How Disability may Affect Development. Disability can have a substantial influence on a child’s development. Disability covers three areas in which normal development is more of a challenge in contrast to children who are not disabled. These areas include physical disability, learning disability and sensory impairment, all of which may hinder development. Due to the interdependence of learning areas in order to maintain normal development, disabled children as a consequence are more unlikely to develop at the same rate as other children.

For example, a child with a physical disability such as being wheel chair bound may find it a challenge whilst exploring the environment. This could have a knock on effect in learning areas such as social interaction, communication and knowledge and understanding. This then in turn may be detrimental in terms of developing positive relationships with their peers which can often lead to social rejection or bullying. As a consequence of this, a child may develop personal and emotional issues manifesting itself in reduced self-esteem and confidence resulting in reclusion.

How Different Interventions can Promote Positive Outcomes for Children where Development is not Following the Expected Pattern. If a child has been recognised as not following the expected pattern of development, interventions are made in order to establish where the problem lies and the best way to tackle it. External practitioners known as agencies may then become involved and assess the child whilst providing support and expert advice to the family and the nursery or educational setting.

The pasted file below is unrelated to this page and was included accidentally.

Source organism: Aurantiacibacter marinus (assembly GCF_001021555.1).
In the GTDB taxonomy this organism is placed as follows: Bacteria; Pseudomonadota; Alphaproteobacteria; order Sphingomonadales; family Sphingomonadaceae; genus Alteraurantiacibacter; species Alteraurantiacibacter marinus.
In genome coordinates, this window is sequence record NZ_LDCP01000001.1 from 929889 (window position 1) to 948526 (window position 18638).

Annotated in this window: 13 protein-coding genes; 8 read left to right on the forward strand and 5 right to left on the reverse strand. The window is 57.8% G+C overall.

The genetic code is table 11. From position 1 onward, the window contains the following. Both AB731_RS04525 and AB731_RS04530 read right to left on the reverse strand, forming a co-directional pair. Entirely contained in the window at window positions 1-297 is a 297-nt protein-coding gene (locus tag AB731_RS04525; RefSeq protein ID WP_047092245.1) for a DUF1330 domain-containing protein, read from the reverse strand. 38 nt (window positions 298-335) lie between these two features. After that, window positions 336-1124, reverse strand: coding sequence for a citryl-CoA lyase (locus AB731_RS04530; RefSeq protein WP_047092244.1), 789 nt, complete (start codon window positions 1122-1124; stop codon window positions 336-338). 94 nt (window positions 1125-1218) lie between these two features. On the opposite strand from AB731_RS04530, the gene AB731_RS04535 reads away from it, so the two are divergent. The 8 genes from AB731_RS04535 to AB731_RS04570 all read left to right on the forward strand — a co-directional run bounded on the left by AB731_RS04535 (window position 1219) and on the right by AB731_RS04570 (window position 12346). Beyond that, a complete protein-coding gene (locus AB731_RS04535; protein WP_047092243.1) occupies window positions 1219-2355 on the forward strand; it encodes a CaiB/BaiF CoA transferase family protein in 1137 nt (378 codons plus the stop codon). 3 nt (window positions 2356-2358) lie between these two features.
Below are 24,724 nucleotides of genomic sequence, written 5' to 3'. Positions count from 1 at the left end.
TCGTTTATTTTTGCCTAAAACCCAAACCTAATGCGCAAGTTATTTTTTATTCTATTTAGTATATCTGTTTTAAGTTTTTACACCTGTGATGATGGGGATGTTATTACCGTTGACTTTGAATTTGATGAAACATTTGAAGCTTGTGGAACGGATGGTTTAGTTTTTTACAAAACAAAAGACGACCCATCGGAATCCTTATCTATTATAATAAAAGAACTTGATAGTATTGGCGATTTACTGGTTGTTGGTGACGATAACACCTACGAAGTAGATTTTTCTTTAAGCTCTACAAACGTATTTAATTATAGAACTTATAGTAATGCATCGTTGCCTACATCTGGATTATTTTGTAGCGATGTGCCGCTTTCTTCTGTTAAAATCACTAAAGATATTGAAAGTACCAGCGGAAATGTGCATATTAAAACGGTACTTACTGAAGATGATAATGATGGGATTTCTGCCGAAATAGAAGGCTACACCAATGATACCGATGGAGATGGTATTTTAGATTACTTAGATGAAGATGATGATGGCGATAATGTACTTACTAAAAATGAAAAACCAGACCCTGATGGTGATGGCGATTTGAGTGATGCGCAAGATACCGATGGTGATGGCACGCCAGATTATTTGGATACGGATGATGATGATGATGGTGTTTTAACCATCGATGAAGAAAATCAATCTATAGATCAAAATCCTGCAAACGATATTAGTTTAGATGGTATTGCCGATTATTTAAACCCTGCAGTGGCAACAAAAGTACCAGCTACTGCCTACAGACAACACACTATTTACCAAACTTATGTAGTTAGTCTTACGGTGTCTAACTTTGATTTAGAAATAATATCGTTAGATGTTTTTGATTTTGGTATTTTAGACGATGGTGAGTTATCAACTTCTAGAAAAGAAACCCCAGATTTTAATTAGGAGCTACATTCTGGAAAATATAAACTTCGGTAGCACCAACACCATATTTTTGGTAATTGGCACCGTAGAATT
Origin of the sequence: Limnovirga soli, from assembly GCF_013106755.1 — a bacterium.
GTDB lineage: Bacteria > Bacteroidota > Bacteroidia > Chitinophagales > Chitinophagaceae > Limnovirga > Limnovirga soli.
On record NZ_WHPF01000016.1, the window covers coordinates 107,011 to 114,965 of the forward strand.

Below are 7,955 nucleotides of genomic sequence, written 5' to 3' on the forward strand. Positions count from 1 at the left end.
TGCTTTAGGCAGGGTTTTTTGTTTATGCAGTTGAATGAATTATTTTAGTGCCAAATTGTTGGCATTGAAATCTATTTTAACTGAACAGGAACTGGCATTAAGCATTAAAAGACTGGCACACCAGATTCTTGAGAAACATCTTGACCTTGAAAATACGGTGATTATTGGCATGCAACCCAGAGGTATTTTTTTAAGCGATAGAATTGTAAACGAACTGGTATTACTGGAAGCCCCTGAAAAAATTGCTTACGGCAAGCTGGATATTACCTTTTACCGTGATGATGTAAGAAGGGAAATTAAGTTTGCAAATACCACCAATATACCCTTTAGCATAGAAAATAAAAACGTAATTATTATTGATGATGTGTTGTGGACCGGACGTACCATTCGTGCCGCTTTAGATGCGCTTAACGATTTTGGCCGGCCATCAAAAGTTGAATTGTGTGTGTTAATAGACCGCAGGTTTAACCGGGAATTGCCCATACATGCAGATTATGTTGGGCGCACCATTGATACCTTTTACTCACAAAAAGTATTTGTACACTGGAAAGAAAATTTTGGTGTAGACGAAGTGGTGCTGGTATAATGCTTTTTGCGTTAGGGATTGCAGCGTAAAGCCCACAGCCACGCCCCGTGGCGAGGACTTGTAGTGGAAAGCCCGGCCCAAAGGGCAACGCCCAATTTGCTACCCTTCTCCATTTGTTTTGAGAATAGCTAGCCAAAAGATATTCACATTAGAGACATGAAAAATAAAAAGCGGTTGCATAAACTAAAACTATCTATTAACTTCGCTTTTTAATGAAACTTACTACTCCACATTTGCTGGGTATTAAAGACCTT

These agencies may include paediatricians who are responsible for monitoring progress and make referrals to additional healthcare, health visitors who offer advice and support to families and physiotherapists who are responsible for working with the physical problems of disabled children and young people and suggest exercises. Speech and language therapists provide support to disabled children who have problems with their speech and language. They also offer advice on communication to the parents whether it is verbal or non-verbal for example using sign language.

Other areas of intervention include the role of the Educational Psychologist who assesses the way in which a child learns and identifies issues with a child’s learning. They can then identify how to benefit a child’s learning by creating Individual Education Plans (IEPs) and are responsible for managing the child’s statutory assessment and the issue of a statement of needs if required. In nursery and school settings special educational needs coordinators (SENCO) can become involved in the coordination of activities and the provision of support to meet the specialised needs of disabled children.

In many cases multi agency and partnership working is adopted as it provides integrated support for children who are not following the expected pattern and their families. Supporting children with additional needs and their families with a range of agencies working collectively provides more effective care for the child due to the sharing of information and agreement as to how to implement plans. The Early Years Foundation Stage (EYFS) supports this practice as a way of contributing to a child’s development as this information shared may aid any further assessments.

The Importance of Early Identification of Speech, Language and Communication Delays and Disorders and the Potential Risks of Late Recognition. It is extremely important to identify delays in speech, language and communication as soon as possible. Early identification of speech and language delay is critical to a child’s development as it is interconnected and is a key area with regards to many other areas of learning and development and furthermore, it is essential whilst developing the ability to communicate.